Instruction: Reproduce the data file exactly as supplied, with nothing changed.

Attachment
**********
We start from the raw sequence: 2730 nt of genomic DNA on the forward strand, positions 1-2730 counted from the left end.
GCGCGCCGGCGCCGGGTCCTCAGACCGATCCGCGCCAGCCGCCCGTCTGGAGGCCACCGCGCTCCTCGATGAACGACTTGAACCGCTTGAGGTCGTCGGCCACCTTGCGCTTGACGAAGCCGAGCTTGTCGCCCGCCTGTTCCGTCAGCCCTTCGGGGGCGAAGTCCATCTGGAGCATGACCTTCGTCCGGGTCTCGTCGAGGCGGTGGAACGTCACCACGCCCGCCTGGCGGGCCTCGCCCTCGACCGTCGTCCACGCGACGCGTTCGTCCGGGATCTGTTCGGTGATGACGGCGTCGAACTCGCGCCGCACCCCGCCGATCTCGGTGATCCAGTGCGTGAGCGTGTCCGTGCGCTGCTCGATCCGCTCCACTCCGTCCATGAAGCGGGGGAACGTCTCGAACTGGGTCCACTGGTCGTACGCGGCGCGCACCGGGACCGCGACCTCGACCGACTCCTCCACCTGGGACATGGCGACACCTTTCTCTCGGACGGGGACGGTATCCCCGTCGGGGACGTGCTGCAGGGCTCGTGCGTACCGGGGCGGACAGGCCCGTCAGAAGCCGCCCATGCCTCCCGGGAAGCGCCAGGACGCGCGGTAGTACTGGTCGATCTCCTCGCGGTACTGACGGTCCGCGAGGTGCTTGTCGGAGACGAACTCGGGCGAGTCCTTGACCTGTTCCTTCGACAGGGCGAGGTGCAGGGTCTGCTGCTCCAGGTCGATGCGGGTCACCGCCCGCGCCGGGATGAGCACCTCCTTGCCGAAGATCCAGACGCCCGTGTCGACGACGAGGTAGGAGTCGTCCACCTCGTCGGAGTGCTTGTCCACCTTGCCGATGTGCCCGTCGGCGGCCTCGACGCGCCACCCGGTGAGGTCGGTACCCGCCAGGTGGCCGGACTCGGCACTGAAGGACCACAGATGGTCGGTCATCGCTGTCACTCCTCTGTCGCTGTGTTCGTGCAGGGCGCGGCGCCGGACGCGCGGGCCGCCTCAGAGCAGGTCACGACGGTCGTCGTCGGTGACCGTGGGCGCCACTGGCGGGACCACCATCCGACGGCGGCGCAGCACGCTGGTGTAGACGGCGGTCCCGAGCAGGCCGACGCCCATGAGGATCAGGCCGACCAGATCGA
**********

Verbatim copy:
We start from the raw sequence: 2730 nt of genomic DNA on the forward strand, positions 1-2730 counted from the left end.
GCGCGCCGGCGCCGGGTCCTCAGACCGATCCGCGCCAGCCGCCCGTCTGGAGGCCACCGCGCTCCTCGATGAACGACTTGAACCGCTTGAGGTCGTCGGCCACCTTGCGCTTGACGAAGCCGAGCTTGTCGCCCGCCTGTTCCGTCAGCCCTTCGGGGGCGAAGTCCATCTGGAGCATGACCTTCGTCCGGGTCTCGTCGAGGCGGTGGAACGTCACCACGCCCGCCTGGCGGGCCTCGCCCTCGACCGTCGTCCACGCGACGCGTTCGTCCGGGATCTGTTCGGTGATGACGGCGTCGAACTCGCGCCGCACCCCGCCGATCTCGGTGATCCAGTGCGTGAGCGTGTCCGTGCGCTGCTCGATCCGCTCCACTCCGTCCATGAAGCGGGGGAACGTCTCGAACTGGGTCCACTGGTCGTACGCGGCGCGCACCGGGACCGCGACCTCGACCGACTCCTCCACCTGGGACATGGCGACACCTTTCTCTCGGACGGGGACGGTATCCCCGTCGGGGACGTGCTGCAGGGCTCGTGCGTACCGGGGCGGACAGGCCCGTCAGAAGCCGCCCATGCCTCCCGGGAAGCGCCAGGACGCGCGGTAGTACTGGTCGATCTCCTCGCGGTACTGACGGTCCGCGAGGTGCTTGTCGGAGACGAACTCGGGCGAGTCCTTGACCTGTTCCTTCGACAGGGCGAGGTGCAGGGTCTGCTGCTCCAGGTCGATGCGGGTCACCGCCCGCGCCGGGATGAGCACCTCCTTGCCGAAGATCCAGACGCCCGTGTCGACGACGAGGTAGGAGTCGTCCACCTCGTCGGAGTGCTTGTCCACCTTGCCGATGTGCCCGTCGGCGGCCTCGACGCGCCACCCGGTGAGGTCGGTACCCGCCAGGTGGCCGGACTCGGCACTGAAGGACCACAGATGGTCGGTCATCGCTGTCACTCCTCTGTCGCTGTGTTCGTGCAGGGCGCGGCGCCGGACGCGCGGGCCGCCTCAGAGCAGGTCACGACGGTCGTCGTCGGTGACCGTGGGCGCCACTGGCGGGACCACCATCCGACGGCGGCGCAGCACGCTGGTGTAGACGGCGGTCCCGAGCAGGCCGACGCCCATGAGGATCAGGCCGACCAGATCGA